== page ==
I think they will stay. I'm a young adult with a family and am seriously considering my move to Pgh. I think there used to be a huge stereotype of Pgh being a gritty steel mining town and not any place someone would want to be, but after doing all of my research I have found how up and coming Pgh really is now with the steel industry dying down. The major industries that draw the young professional crowd are starting to pop up and even saw Pgh at in the top 15 of top tech cities in the US list. All of the offerings of this city really cater to me and am excited to see where Pgh goes from here. But it definitely seems to be on the right upward track, which is a huge welcome change from where I grew up around Baltimore, which is just on the wrong track towards a downward spiral.
why is baltimore on a downward spiral? it appears as though the crime index was cut 37% between 2000-9...
http://www.city-data.com/city/Baltimore-Maryland.html

baltimore has always had more than its fair share of problems, or at least for some time, but that would seem like a good step in the right direction. just curious.
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Old 07-29-2011, 11:09 AM
 
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What does that chart look like adjusted for rising enrollment at Pitt, CMU, Duquesne, etc.? Seems like quite a few people who were college aged in 2000 actually left. There were 60,349 people aged 20-29 in 2000 and only about 38,000 people aged 30-39 in 2010.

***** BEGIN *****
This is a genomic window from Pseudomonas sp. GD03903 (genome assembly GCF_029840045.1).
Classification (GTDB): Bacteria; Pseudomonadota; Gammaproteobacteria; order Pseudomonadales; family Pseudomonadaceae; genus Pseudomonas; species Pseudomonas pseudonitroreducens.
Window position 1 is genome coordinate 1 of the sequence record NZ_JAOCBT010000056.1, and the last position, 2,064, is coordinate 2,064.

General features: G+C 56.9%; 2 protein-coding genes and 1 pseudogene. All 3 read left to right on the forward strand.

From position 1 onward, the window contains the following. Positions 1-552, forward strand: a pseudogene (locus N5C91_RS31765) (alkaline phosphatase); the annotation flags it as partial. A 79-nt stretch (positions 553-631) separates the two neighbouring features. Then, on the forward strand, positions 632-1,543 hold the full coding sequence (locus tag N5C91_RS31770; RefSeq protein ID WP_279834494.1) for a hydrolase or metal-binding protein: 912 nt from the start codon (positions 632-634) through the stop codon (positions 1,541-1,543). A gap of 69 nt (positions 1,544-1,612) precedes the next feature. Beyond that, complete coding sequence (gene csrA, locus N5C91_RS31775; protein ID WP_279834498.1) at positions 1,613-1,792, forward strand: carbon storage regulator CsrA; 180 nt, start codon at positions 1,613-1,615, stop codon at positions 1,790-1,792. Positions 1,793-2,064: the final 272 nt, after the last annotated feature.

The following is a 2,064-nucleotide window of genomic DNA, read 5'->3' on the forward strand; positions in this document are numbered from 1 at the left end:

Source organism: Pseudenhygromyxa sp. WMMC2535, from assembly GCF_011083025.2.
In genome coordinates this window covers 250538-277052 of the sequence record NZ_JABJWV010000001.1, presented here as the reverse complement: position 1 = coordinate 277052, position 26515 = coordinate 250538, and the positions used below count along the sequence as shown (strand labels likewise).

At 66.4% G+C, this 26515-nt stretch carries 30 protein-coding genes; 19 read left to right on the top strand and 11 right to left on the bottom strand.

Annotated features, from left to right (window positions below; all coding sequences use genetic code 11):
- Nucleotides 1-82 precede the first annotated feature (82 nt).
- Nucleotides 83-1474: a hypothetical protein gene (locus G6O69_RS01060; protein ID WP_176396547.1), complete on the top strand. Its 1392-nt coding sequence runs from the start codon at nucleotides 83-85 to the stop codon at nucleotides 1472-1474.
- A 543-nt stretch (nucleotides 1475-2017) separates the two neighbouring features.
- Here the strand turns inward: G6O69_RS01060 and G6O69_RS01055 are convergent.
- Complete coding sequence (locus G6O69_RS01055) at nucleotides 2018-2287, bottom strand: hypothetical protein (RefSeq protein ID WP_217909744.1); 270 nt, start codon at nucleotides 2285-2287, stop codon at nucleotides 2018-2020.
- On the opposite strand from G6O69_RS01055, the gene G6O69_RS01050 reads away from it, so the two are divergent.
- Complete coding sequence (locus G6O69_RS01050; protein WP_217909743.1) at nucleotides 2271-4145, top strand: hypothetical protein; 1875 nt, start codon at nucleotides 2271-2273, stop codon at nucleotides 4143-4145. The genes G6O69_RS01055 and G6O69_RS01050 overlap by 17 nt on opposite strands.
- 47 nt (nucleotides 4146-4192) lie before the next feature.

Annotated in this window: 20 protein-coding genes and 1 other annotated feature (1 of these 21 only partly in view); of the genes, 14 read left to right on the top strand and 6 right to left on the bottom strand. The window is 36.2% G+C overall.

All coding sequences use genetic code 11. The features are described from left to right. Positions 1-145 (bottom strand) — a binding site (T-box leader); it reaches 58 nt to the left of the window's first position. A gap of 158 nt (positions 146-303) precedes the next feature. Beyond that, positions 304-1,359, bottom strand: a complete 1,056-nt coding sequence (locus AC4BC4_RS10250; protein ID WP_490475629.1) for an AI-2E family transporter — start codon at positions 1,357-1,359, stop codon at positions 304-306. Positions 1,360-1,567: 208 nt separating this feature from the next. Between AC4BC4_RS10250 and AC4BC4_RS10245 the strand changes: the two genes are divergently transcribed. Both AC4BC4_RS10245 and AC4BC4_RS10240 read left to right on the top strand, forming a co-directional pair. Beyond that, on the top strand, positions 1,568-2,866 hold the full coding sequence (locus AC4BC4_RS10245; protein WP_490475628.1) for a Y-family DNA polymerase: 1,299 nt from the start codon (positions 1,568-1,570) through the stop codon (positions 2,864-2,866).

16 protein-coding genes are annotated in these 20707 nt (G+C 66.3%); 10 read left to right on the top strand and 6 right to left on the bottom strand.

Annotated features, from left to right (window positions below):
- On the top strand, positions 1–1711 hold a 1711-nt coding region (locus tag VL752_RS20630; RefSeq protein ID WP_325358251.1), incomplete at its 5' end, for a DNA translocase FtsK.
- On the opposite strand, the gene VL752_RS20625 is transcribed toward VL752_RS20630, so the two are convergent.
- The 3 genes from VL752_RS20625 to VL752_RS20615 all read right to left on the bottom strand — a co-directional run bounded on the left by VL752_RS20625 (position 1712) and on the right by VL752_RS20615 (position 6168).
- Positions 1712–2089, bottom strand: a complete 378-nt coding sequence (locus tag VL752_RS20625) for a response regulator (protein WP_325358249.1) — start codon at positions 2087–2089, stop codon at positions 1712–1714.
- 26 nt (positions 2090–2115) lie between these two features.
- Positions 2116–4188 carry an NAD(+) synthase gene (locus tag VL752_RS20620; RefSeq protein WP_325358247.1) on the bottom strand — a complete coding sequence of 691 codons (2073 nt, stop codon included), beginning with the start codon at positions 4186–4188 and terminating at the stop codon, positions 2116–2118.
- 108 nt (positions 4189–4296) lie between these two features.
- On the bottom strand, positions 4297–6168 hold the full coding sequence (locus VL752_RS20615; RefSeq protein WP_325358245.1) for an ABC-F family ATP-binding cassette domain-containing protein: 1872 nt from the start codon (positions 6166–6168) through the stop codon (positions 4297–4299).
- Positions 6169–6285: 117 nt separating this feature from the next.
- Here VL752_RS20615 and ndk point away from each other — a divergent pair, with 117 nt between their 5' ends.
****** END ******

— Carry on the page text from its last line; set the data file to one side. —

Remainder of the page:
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Old 07-29-2011, 11:24 AM
 
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Originally Posted by Picksburg Stillers View Post
What does that chart look like adjusted for rising enrollment at Pitt, CMU, Duquesne, etc.?
So most of 20-29 is past college age, and grad/professional enrollments are too small to explain much of that effect. Accordingly, increased university enrollments can't explain all of that increase in 20-29 population, although it will explain some.

Quote:
Seems like quite a few people who were college aged in 2000 actually left. There were 60,349 people aged 20-29 in 2000 and only about 38,000 people aged 30-39 in 2010.
Typically a lot of people leave central cities as they enter the prime family-starting ages. Some of that is likely to happen over the next decade with this cohort of 20-29 people too, but the question is whether it happens to the same degree (although even a proportionate dropoff would still lead to more young families in the City).